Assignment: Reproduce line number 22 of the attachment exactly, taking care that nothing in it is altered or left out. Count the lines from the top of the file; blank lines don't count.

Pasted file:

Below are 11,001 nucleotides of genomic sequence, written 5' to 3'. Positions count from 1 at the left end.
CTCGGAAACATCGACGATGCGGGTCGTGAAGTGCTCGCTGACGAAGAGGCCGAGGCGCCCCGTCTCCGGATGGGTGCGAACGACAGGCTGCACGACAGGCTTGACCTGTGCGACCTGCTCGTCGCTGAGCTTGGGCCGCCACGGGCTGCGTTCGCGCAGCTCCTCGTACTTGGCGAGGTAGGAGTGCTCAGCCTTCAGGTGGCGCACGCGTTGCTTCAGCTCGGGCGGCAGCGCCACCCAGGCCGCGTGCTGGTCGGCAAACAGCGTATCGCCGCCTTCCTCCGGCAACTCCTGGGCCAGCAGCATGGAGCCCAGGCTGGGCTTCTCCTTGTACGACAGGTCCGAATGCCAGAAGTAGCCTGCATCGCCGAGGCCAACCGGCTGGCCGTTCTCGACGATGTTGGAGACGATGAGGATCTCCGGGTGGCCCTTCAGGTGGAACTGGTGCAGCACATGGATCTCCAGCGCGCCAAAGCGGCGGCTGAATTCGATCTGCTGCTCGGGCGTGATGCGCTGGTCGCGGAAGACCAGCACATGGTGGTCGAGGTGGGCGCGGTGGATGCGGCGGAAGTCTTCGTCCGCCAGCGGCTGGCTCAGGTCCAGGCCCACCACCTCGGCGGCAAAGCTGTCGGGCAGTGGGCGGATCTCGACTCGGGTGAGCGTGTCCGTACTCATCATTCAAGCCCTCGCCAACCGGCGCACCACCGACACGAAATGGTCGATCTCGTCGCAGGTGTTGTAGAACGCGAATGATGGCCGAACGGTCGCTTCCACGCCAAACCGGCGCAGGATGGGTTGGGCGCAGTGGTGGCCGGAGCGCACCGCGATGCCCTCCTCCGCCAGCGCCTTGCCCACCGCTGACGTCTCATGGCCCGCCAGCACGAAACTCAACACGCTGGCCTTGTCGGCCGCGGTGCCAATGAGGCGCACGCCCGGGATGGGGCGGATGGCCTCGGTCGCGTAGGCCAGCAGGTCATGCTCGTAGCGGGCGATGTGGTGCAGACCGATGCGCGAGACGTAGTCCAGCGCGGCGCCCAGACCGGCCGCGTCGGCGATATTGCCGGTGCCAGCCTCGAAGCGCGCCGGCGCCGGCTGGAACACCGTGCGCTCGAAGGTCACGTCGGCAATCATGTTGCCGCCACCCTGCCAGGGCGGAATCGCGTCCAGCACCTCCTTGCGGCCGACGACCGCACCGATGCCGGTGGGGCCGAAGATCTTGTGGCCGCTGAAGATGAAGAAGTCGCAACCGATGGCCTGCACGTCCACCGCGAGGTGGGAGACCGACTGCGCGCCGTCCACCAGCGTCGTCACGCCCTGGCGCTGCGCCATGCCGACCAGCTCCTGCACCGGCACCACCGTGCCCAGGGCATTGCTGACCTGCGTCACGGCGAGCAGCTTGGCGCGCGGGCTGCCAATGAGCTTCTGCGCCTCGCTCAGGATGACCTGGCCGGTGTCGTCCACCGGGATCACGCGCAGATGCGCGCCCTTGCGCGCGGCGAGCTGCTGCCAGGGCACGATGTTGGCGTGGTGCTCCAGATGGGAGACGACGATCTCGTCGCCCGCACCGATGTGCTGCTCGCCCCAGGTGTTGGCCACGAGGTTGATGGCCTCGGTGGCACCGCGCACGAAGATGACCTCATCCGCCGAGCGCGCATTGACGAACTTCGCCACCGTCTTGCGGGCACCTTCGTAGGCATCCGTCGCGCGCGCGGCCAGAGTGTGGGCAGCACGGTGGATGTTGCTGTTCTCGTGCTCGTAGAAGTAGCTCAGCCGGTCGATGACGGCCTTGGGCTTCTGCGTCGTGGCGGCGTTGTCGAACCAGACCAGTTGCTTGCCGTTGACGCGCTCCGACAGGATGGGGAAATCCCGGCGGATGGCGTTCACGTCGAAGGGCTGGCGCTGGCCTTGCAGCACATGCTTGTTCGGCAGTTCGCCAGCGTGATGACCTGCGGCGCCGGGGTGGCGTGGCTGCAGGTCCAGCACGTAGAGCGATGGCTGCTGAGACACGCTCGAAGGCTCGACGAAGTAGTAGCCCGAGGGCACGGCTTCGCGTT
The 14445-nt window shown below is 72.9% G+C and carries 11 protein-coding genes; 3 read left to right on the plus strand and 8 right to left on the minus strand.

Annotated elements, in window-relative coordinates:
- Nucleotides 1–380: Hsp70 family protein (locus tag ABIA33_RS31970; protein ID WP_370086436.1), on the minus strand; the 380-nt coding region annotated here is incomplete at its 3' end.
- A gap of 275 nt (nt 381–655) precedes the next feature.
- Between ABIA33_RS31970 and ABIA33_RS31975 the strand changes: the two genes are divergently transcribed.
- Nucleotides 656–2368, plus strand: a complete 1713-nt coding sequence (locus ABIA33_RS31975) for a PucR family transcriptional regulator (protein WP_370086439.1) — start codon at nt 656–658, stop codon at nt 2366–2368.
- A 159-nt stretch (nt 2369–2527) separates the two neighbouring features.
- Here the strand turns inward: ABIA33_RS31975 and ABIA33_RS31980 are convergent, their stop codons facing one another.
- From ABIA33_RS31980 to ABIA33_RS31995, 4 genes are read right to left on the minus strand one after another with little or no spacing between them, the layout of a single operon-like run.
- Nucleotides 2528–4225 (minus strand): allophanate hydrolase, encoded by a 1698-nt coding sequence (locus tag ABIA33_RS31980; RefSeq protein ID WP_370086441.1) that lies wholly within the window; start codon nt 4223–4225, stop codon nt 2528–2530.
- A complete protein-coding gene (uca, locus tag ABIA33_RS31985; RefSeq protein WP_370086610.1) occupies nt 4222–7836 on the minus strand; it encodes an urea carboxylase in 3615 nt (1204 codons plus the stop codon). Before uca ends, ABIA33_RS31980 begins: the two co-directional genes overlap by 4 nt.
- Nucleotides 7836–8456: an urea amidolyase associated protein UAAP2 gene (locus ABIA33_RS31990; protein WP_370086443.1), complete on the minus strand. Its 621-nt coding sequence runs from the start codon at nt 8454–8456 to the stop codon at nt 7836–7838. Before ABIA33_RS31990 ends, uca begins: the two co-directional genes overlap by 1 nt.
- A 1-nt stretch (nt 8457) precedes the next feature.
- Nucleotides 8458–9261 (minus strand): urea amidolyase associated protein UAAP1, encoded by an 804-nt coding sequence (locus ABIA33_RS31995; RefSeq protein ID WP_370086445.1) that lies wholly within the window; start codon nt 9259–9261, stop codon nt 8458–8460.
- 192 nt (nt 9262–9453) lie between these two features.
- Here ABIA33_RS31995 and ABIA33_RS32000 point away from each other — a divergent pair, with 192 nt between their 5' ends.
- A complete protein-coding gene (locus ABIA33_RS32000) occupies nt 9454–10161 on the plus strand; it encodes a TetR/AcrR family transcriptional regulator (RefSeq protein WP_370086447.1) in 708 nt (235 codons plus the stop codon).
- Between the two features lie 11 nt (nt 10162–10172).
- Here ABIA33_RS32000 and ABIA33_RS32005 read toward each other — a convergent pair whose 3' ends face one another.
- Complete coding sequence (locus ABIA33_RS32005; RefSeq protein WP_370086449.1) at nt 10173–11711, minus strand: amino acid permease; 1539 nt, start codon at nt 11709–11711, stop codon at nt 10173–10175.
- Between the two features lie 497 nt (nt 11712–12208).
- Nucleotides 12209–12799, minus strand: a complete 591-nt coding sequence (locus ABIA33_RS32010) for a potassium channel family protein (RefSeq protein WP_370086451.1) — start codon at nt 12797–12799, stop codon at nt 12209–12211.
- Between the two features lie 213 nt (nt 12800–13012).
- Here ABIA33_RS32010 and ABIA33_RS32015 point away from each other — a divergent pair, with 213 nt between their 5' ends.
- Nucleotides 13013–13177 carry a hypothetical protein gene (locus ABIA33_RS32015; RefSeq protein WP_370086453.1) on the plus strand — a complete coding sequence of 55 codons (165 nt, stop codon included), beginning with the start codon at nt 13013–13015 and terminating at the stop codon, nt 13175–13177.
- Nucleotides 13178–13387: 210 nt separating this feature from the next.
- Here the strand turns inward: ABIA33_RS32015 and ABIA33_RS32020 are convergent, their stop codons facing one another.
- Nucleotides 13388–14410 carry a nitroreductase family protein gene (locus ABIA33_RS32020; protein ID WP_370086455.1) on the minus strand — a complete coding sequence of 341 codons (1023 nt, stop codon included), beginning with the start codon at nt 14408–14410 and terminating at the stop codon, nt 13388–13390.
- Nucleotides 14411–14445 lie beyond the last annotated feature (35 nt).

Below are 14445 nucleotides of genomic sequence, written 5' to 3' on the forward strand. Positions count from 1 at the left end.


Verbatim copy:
- Complete coding sequence (locus ABIA33_RS32005; RefSeq protein WP_370086449.1) at nt 10173–11711, minus strand: amino acid permease; 1539 nt, start codon at nt 11709–11711, stop codon at nt 10173–10175.